Skip to main content

With Title Hopes On The Line, Lehigh Explodes For a 51-38 Win Over Holy Cross

From the first two plays of the game, the Mountain Hawks seemed like they were going to dictate the terms of the rest of their 2015 season.

It started with a slicing kickoff return from freshman KR Mike Gies, who saw some huge holes and got things started with a 39 yard return.

The very next play freshman QB Brad Mayes, again looking more like a senior than an underclassman, found senior WR Derek Knott who lost his defender on a double move, and then turned on the afterburners for a 61 yard touchdown.

It was that sort of half, and that sort of day for the Mountain Hawks, who put the pedal on the gas and didn't let up until they had secured a very satisfying victory.


"You know Holy Cross is going to score points, they've done it against most of the teams they've played," head coach Andy Coen said afterwards.  "They have a lot of talented players, and I thought our staff did an excellent job and had a very good plan on offense, defense, special teams.  We performed during the game, at times, at a real high level."

The high level was evident right from the beginning.

After a Holy Cross punt and Lehigh turnover, QB Pete Pujals started a potential game-typing drive at the Lehigh 20 yard line, but the Mountain Hawk defense stepped up big-time. With senior LB Matt Laub in Pujals' face three straight plays, the Crusaders had to settle for a field goal, making it 7-3.

And right after that defensive stand, Mayes and the Lehigh offense embarked on a 13 play, 68 yard drive to go up 14-3, using a little bit of everything.  Mayes was 3-for-3 on the drive, finding junior WR Trevor Socarras and junior WR Jarrod Howard with a great leaping grab, followed by a diet of freshman RB Dominick Bragalone and sophomore RB Nana Amankwah-Ayeh.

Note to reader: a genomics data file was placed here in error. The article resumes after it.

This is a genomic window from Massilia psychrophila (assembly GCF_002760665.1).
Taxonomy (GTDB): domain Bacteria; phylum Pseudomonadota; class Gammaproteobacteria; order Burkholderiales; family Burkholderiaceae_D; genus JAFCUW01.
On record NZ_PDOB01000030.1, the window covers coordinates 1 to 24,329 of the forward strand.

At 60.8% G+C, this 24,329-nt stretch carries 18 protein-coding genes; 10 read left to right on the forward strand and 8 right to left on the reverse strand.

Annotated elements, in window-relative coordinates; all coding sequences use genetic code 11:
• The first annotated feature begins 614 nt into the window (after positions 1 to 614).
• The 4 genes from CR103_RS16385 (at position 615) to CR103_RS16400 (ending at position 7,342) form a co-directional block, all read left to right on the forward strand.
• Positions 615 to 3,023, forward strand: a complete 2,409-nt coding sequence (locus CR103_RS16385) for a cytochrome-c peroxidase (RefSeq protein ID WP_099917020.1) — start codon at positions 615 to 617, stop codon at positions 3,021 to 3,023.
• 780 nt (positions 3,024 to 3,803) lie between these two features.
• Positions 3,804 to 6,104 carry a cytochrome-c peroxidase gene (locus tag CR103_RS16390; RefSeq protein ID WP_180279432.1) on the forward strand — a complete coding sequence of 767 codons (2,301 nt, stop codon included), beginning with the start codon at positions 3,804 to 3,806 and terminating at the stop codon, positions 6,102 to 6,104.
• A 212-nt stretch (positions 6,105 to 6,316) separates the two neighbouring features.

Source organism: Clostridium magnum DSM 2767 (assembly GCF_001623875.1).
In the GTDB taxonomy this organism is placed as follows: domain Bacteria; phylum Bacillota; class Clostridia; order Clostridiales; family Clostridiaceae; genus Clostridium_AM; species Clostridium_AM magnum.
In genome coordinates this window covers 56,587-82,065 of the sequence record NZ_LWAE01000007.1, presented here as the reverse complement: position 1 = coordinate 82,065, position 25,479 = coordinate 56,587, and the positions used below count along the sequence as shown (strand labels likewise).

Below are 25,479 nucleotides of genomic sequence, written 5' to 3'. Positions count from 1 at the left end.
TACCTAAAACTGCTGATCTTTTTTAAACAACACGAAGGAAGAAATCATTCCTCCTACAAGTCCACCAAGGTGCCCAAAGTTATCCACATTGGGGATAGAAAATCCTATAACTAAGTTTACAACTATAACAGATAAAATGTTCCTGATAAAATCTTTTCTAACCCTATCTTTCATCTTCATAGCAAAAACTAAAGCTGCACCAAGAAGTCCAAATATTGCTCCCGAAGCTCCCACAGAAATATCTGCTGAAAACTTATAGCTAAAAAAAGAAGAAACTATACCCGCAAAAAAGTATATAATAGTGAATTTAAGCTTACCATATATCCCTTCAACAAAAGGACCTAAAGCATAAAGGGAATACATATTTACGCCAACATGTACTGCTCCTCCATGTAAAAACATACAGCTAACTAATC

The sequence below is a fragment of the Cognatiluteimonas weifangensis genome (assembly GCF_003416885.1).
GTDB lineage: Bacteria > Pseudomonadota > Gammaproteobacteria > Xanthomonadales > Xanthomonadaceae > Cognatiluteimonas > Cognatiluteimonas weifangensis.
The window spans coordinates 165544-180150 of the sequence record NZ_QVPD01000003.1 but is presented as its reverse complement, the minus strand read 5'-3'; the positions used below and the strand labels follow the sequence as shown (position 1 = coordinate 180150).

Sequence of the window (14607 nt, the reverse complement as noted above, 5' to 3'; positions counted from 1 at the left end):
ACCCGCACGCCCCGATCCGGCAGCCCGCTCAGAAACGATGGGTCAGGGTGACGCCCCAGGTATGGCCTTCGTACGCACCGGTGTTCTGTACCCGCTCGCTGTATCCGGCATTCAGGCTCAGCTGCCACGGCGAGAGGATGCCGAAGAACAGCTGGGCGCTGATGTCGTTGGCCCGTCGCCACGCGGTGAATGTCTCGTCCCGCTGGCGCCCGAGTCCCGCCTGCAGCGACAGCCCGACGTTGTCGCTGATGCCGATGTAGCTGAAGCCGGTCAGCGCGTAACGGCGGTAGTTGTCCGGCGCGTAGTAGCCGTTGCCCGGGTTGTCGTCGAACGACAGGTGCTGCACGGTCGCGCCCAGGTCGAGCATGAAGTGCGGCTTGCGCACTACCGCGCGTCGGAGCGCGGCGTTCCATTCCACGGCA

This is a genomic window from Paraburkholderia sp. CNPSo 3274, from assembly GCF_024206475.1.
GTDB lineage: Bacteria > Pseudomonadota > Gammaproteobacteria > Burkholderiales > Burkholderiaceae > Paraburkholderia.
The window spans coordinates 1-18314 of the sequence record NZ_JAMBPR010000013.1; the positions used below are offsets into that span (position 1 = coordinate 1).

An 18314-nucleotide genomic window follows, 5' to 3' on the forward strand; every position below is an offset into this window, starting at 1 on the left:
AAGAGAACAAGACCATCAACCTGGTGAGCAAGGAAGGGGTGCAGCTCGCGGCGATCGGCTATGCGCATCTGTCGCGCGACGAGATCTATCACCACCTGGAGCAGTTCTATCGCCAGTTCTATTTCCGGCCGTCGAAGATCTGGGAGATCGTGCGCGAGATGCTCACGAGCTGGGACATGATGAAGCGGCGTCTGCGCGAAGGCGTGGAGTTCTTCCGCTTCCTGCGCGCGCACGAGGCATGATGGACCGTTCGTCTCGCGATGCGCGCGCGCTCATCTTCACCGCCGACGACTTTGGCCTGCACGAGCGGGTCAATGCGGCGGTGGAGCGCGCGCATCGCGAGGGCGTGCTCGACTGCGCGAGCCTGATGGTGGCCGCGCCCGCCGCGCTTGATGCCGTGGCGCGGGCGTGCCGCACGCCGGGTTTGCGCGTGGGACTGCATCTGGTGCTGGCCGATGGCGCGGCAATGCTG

In the red zone, it was time for junior QB Nick Shafnisky, who zipped though a huge hole in the "O" line for the touchdown.

"It was a lot better to have that first start under my belt," Mayes said afterwards.  "A bunch of guys, the O line, Dom, all the wideouts, even some of my friends from the freshman class, they got to me and said, 'It's just football.   You've been playing it since you've been 5, 6, 7 years old.'  I really took that to my game this week, just like last week, and I've been doing what I've been doing my entire life."

Mayes had an outstanding day, going 17-for-21 with 239 yards and 3 TDs, all which came in the first half.  Two came in the last three minutes in the first half, the first to sophomore WR Gatlin Casey over the middle for a 43 yard touchdown and the second an 11 yard pass to Socarras in the middle of the end zone.  For good measure, Mayes scrambled on a 4th-and-3 and got thr four yards necessary to move the chains.

"Brad played very, very well," Coen said.  "He actually stepped up his game from what he did last week. We were able to utilize Nick as well. It was a really good combination there with both guys being able to play and make important plays within the game."

With a 31 point halftime lead, Lehigh did something that might be unfamiliar to fans who used to watch "Air Lehigh" in the 90s and 2000s - run the ball.  Lehigh ran the ball 60 times during the game, with Bragalone getting over 100 yards for the fourth straight contest.

"We wanted to control the game on the ground," Coen said of Lehigh's 60 rushing attempts. "Holy Cross threw it 50-something times. You can really extend the game by just throwing and throwing, but we were chewing up clock and using efficient runs. This is the most we've run but if we have the ability to do that, we're going to do that.  If you can run 60 times, you're probably going to win."

Senior OL Matt Ford, junior OL Brandon Short, junior OL Zach Duffy, sophomore OL Tim O'Hara and senior OL Matt Cohen were the trench guys that made those rushing yards possible, dominating the line of scrimmage most of the game.  Bragalone, Shafnisky, Amankwah-Ayeh and freshman RB Micco Brisker all had individual runs of 10 yards during the flow of the game.